An appeal in the case of Dwyer v Commissioner of An Garda Síochána & Others was referred by the Irish Supreme Court to the European courts for clarification on the EU-law aspects of the appeal. The appeal arose from a challenge to the validity of certain provisions of the Communications (Retention of Data) Act 2011. The applicant had been convicted of murder, in a case where mobile phone data evidence was a central part of the prosecution. He argued that the 2011 Act was introduced to give effect to an EU Directive, the scope of which was later significantly curtailed by the European Court, thereby interfering with his rights under EU law.
The Supreme Court sought clarification on the following areas:
Whether a system of universal retention of data is never permissible, no matter how stringent the regime for accessing that data
The criteria for assessing whether the regime for accessing the data is sufficiently independent and robust
Whether a national court, in finding the national law to be incompatible with EU law, can regard the incompatibility to be prospective only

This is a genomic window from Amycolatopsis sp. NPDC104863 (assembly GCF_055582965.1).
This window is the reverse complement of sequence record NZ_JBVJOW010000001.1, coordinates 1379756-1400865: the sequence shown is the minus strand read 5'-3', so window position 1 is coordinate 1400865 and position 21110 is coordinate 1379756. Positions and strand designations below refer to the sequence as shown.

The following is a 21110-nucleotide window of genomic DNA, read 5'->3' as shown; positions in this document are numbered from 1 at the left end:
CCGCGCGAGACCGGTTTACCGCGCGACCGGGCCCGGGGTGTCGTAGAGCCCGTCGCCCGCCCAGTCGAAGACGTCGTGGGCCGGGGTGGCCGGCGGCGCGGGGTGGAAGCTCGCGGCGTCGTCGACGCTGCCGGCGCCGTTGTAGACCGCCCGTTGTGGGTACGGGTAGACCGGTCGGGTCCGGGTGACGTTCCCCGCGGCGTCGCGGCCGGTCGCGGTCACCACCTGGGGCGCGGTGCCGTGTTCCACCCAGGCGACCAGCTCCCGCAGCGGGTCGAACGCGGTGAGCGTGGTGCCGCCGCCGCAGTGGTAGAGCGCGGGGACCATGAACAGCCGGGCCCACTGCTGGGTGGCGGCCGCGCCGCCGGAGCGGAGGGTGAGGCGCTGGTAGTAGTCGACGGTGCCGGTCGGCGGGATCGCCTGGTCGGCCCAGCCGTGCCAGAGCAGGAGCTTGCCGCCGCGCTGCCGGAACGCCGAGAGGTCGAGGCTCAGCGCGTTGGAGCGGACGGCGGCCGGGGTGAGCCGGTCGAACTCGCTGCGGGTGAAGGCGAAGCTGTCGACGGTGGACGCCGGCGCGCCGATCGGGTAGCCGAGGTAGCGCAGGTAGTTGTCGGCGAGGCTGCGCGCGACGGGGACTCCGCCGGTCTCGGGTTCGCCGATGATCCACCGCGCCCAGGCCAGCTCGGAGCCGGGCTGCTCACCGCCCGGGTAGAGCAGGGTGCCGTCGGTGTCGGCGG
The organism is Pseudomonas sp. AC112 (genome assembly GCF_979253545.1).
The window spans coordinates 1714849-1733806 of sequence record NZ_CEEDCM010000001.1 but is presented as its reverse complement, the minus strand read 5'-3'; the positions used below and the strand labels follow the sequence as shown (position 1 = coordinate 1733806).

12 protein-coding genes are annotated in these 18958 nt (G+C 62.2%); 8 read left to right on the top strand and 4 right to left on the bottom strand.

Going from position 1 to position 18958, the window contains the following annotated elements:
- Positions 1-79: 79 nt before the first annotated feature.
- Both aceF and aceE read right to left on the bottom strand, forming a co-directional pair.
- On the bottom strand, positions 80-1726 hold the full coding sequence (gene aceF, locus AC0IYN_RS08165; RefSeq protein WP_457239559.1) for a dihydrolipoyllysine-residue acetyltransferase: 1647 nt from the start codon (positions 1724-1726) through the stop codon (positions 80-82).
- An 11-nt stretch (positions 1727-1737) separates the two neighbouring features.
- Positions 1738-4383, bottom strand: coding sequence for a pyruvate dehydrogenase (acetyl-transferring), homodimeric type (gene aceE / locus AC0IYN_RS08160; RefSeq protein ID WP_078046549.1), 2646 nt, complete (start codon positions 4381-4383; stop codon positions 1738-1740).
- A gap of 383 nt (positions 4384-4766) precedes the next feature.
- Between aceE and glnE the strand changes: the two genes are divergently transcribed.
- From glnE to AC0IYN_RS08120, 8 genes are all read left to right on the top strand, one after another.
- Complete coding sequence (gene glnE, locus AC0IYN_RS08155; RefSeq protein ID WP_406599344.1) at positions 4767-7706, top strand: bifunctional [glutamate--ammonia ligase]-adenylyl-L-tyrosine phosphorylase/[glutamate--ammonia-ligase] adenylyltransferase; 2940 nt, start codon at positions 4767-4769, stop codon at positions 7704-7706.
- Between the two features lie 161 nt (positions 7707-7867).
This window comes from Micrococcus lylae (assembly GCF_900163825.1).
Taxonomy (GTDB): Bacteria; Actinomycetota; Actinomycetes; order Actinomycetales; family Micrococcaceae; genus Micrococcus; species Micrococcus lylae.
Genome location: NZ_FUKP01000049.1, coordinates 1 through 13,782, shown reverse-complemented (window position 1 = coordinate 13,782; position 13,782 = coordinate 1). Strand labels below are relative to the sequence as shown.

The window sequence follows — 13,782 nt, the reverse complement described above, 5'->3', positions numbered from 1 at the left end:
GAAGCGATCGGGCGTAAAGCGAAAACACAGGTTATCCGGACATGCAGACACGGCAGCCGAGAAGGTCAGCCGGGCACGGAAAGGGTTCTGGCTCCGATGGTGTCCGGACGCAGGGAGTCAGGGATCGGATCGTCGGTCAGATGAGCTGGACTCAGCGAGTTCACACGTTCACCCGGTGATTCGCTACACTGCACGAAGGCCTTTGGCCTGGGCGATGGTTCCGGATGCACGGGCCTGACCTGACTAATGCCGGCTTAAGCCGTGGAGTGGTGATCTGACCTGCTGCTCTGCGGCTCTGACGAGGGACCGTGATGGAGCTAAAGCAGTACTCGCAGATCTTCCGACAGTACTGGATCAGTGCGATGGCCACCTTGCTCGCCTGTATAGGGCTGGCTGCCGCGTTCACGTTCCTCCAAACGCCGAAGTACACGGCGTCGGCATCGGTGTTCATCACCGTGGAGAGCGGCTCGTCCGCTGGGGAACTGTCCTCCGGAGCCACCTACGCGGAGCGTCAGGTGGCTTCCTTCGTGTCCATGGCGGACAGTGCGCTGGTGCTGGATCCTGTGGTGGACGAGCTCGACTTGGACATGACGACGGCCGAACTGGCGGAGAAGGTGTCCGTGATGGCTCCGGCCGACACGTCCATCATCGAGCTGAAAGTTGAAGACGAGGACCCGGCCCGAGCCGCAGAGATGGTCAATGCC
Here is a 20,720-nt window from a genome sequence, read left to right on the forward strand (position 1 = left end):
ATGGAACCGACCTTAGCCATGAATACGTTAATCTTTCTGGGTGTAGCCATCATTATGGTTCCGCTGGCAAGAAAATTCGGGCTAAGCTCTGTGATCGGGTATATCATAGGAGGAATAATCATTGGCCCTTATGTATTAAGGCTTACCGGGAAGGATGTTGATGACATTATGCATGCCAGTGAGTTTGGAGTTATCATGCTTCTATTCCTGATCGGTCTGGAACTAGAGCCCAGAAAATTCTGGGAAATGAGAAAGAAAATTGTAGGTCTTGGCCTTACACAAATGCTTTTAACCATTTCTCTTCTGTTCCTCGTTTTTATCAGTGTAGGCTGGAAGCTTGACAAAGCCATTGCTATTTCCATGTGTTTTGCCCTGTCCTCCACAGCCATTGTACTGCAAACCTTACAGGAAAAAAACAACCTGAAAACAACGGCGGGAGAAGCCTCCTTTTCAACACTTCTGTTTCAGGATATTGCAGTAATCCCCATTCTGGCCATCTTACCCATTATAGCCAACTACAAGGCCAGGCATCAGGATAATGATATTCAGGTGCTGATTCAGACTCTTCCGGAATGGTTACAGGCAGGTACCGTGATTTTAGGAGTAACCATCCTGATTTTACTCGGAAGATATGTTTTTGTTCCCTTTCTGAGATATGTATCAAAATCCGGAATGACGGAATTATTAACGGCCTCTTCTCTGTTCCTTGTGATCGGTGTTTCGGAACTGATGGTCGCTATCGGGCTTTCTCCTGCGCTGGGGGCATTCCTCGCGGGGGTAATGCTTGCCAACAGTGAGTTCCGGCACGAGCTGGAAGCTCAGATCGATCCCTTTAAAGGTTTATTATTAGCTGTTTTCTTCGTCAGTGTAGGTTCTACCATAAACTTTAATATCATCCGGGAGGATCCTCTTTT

Advocate General Ruling
The ECJ is assisted by Advocates General, who provide independent legal opinions to the Court. Advocate General Campos Sánchez-Bordona of Spain delivered an opinion to the Court on 18 November 2021. His opinion sets out a detailed analysis of the legal issues. His view was that the existing caselaw provides sufficient clarity with which to address the queries raised by the Supreme Court. He distinguishes between the retention of traffic and location data to guard against threats to national security, as opposed to its’ use to combat serious crime. He also believed that the invalidity should apply to past and future cases.
Although a decision from the ECJ is now awaited, the opinion of the Advocate General will undoubtedly be influential. Upon receipt of a ruling from the ECJ, the Supreme Court can make a final determination in the appeal. That determination will be highly relevant to Mr Dwyer’s conviction.
However, more broadly it is likely to be closely observed by prosecution and defence lawyers in cases which involve mobile, traffic and location data. The status of convictions which relied heavily of evidence obtained on foot of the 2011 Act will also be scrutinised.
There remains an element of uncertainty in this area for now, please don’t hesitate to contact Brian Horkan to discuss the implications in more depth.
The content of this article is provided for information purposes only and does not constitute legal or other advice.
  IEHC 48; IESC 2019/18